Charismatic and Transformational Leadership
The purpose of this chapter is to help the reader understand the nature of charismatic and transformational leadership. Although the two forms of leadership overlap, they are treated separately here because the study of charismatic leadership focuses so heavily on personal traits. The legitimacy of either of these forms of leadership as a separate entity has been challenged. Nevertheless, studying charismatic and transformational leadership represents an important current thrust in understanding the leader’s role. 0CHAPTER OUTLINE AND LECTURE NOTES
The study of charismatic and transformational leadership, an extension of the trait theory, has become an important way of understanding leadership Charisma facilitates leaders carrying out their roles. I0.
THE MEANINGS OF CHARISMA
Charisma is a special quality of leaders whose purposes, powers, and extraordinary determination differentiate them from others. The various definitions of charisma have a unifying theme. Charisma is also a positive and compelling quality in a person that creates a desire in many others to be led by him or her. The attributes of charisma are important because they lead to behavioral outcomes such as commitment to the leader, self-sacrifice, and high performance. A study with law enforcement workers and business students showed that network members influence our attributions of charisma. A0.
Charisma: A Relationship Between the Leader and Group Members According to John Gardner, charisma applies to leader-constituent relationships in which the leader has an exceptional gift for inspiration and nonrational communication. Charismatic leaders work deliberately at cultivating the relationship with group members through impression management. These leaders recognize that the perceptions of constituents determine whether they function as charismatics. Charismatic leaders are skillful actors in presenting a charismatic face to the world. B0.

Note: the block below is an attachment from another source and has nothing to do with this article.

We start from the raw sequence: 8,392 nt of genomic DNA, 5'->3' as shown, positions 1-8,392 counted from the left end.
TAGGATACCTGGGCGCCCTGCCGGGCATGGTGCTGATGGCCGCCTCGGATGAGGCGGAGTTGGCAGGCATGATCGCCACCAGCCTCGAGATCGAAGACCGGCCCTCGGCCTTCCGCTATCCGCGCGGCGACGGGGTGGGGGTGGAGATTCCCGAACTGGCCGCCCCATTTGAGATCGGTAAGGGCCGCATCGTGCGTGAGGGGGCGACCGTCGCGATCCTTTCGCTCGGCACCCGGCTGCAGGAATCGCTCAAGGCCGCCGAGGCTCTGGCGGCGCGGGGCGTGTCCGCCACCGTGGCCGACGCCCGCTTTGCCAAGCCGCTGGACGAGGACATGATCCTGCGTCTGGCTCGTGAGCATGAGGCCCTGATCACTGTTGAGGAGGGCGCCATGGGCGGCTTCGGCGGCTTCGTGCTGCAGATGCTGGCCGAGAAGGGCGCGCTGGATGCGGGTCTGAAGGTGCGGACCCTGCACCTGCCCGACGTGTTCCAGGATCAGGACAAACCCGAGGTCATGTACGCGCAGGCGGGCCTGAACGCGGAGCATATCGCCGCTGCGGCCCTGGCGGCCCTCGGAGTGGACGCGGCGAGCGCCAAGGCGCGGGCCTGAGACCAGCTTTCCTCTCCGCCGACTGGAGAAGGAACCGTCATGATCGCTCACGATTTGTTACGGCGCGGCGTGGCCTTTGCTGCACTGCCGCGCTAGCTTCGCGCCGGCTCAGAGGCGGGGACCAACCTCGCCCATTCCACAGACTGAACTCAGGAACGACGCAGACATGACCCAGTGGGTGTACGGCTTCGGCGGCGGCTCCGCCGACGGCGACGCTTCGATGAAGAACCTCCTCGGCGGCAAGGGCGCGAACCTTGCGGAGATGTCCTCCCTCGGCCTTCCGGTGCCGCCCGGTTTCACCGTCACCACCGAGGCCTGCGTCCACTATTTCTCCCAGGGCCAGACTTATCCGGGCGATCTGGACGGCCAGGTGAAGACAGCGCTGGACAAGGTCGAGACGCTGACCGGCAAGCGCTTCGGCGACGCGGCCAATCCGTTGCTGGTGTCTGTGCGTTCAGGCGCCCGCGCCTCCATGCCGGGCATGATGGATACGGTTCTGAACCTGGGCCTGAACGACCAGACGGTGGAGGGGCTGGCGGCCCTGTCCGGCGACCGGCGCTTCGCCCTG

The Effects of Charisma
House developed a theory of charismatic leadership that defines charisma in terms of its effects. A charismatic person brings about these effects to a high degree. Halpern has factor analyzed these nine effects into three dimensions: referent power, expert power, and job involvement. Referent power is the ability to influence others and stems from the leader’s desirable traits and characteristics. Expert power is the ability to influence others because of one’s specialized knowledge, skills, or abilities. Job involvement is the feeling of being heavily committed to the job. Another way of understanding the effects of charisma is to understand that top-level leaders sometimes lose their power and position because they are perceived as not being charismatic enough to get constituents to accomplish important goals.
TYPES OF CHARISMATIC LEADERS
Charismatic leaders have been categorized into five types: (1) socialized charismatic—uses power to benefit others; (2) personalized charismatic—uses power to serve own interests; (3) office-holder charismatic—much of the charisma stems from the glitter of the office the leader holds; (4) personal charismatic—power stems from the faith people have in the leader; (5) divine charismatic—leader is endowed with a gift of divine grace. III0.
CHARACTERISTICS OF CHARISMATIC LEADERS
Charismatic leaders have unique characteristics, and many of these characteristics also apply to a transformational leader—one who brings about positive, major changes in an organization. In addition to the characteristics described in Chapter 2, charismatic leaders have other attributes: (1) they are visionary; (2) they have masterful communication skills; (3) they have the ability to inspire trust; (4) they are able to make group members feel capable; (5) they have energy and an action orientation; (6) they have emotional expressiveness and warmth; (7) they romanticize risk; (8) they use unconventional strategies; (9)...
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